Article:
TINGLAYAN, Kalinga -- As tourists began their trek to Buscalan to see the iconic Kalinga tattoo artist Whang-od, Grade 10 students of Southern Tinglayan National High School (STNHS) geared up for their moving up ceremony on Friday morning.
But even before the gates opened, most of their teachers have already arrived to set up the stage, adorning it with flowers and ferns they gathered from the school grounds.
The teachers grouped themselves into two-- one group prepared the decorations, while the other prepared the program and sound system.
According to Isabel Paclay, one of the senior faculty members of the school, they were all set the day before.
But they had to redo the decorations because cows grazing in the area ate the banana leaves they placed on the stage.
"Wala eh. Inubos naman lahat. Nagutom siguro nung gabi kaya kinain pati 'yong decorations namin," Paclay said in jest.
Although they don't have a proper stage where they can hold the program, Paclay said they learned to make do with what they have. "Ganoon talaga," she quipped.
Janice Yac-aw, a MAPEH teacher, was in charge of gathering flowers and ferns to adorn the stage.
She said she is excited to see her students move up to the next level since she has witnessed their efforts to go to school. Most of them have to walk one to two hours every day to go to school.
"Hindi sila makakatapos ng pag-aaral kung hindi sila magsusumikap. Mahirap ang buhay dito eh. Kaya kailangan nilang magtiyaga," she said.
Jessie Cosme, one of the founding educators of the school, was busy finding the missing screw of her old scissors. She needed it to cut the cardboard lettering that reads: "Sabay-sabay na Hakbang Tungo sa Maunlad na Kinabukasan."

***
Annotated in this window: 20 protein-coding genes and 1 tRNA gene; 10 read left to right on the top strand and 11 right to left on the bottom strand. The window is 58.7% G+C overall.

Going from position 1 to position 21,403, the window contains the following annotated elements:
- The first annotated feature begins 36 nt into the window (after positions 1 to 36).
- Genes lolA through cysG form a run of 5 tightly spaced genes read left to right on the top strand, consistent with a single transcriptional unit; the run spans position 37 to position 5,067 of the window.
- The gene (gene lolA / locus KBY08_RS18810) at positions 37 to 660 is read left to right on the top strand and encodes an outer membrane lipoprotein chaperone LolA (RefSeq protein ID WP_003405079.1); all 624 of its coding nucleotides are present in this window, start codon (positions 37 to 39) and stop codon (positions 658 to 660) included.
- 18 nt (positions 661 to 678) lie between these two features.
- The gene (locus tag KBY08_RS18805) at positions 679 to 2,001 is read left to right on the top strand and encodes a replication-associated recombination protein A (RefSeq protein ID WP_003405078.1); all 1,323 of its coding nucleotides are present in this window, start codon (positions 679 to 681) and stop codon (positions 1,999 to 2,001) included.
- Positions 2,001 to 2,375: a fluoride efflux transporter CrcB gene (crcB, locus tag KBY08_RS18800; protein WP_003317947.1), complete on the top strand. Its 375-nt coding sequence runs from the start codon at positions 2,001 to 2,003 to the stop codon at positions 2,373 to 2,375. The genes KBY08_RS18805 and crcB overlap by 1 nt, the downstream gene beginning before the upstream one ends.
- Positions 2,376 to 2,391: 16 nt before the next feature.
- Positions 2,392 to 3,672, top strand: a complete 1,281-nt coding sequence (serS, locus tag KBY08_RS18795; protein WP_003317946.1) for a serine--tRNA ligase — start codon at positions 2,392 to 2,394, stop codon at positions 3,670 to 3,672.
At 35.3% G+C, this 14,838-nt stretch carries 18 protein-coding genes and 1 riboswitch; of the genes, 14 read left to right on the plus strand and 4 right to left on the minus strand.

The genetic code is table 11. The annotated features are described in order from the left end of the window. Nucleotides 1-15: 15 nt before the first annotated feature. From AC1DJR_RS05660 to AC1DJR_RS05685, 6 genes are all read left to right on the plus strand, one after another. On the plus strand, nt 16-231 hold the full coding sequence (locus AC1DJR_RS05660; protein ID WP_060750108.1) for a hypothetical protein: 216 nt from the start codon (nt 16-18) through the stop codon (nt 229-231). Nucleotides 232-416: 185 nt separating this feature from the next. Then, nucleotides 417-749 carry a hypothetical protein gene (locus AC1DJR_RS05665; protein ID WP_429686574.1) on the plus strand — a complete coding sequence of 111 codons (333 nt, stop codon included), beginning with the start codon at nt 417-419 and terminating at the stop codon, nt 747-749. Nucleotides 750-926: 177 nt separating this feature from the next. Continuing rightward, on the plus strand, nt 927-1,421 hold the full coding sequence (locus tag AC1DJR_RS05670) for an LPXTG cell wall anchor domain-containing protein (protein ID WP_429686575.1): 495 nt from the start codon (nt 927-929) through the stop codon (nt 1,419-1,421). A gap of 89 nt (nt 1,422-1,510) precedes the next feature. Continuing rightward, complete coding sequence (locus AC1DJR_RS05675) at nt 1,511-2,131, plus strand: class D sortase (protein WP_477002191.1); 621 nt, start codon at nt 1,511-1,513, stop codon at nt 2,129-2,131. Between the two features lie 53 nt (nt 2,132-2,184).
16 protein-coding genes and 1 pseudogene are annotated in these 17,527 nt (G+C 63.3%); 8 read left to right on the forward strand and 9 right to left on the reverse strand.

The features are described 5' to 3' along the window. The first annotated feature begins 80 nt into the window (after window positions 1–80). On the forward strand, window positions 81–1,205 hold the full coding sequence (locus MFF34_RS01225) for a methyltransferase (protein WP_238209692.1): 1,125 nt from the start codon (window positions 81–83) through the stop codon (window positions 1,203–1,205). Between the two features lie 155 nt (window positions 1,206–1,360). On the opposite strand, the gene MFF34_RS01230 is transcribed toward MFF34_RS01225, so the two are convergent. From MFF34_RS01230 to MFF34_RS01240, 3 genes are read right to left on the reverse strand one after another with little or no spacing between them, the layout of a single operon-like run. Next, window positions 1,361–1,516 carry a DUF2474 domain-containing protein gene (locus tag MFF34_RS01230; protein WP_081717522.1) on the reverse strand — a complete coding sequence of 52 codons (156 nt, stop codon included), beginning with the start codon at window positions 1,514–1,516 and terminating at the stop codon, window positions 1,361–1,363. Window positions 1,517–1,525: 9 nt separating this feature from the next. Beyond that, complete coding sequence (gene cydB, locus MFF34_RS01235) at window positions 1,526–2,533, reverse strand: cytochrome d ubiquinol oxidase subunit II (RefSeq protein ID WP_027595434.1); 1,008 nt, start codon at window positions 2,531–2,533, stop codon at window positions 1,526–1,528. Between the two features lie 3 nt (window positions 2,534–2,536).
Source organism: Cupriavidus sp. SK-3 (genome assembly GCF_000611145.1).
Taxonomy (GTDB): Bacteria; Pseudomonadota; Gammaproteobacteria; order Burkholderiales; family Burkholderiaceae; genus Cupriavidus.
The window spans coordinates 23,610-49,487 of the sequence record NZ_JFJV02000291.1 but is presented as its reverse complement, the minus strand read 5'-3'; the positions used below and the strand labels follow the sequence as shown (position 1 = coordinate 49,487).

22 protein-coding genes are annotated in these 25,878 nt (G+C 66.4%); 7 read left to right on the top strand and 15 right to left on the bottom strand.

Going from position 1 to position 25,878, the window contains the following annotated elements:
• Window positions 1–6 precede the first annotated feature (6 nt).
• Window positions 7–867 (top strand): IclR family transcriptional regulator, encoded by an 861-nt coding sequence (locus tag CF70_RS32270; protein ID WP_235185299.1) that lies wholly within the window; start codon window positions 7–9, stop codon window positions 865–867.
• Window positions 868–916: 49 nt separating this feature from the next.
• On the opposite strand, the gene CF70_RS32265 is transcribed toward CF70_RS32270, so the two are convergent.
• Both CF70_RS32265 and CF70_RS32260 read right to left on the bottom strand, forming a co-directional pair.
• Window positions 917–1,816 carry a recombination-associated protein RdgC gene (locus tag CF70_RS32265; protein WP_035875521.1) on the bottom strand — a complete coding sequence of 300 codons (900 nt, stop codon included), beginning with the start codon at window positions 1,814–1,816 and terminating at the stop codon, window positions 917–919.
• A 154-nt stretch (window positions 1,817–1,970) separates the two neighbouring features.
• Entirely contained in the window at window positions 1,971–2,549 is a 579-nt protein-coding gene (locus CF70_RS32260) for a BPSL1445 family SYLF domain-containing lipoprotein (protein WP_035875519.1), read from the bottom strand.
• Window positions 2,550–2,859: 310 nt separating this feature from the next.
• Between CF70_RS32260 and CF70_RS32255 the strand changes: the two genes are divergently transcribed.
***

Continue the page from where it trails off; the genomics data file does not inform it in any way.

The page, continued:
In her almost two decades of teaching, Cosme said students of STNHS are one of a kind. They are full of grit. That's why on their moving up ceremony, their teachers want to make sure that they will feel special and loved.
"Importante ang pagde-decorate sa stage kasi para naman kaaya-aya sa mata ng mga a-attend tapos para bang expression na rin ng happiness namin kasi mayroon kaming mapag-graduate na mbga estudyante," Cosme added.
"Atsaka siyempre, araw nila 'to. Araw din naming mga teachers at mga parents kaya dapat mapaghandaan naman talaga."
Cosme said most of her students have big dreams in life, but some drop out of school because they lack the means to buy basic supplies. Some of them also choose to help their parents in their livelihood.
"May mga gusto talagang mag-aral para maka-ahon sa hirap. Pero hindi nila magawa kasi talagang may kakulangan sila," she said.
Despite this, Cosme said poverty should not be a hindrance to achieving one's dreams. According to her, she sees her young self in her students. She also came from a family of farmers, whose income was barely enough to sustain their basic needs.
"Na-iiyak na ako kapag naalala ko," she quipped. "Kaya kahit mahirap, tulungan ang sarili para makatapos. Kaming mga guro, hindi rin kami nakatapos kung hindi namin tinulungan ang sarili namin."
That morning, there were over 30 Grade 10 students who went up on stage to receive their moving up certificates.
During the invocation, while Lea Salonga's "The Journey" was being played, teachers Cosme, Yac-aw, and Paclay watched their students from the stage. All three of them wore big smiles, in spite of teary eyes.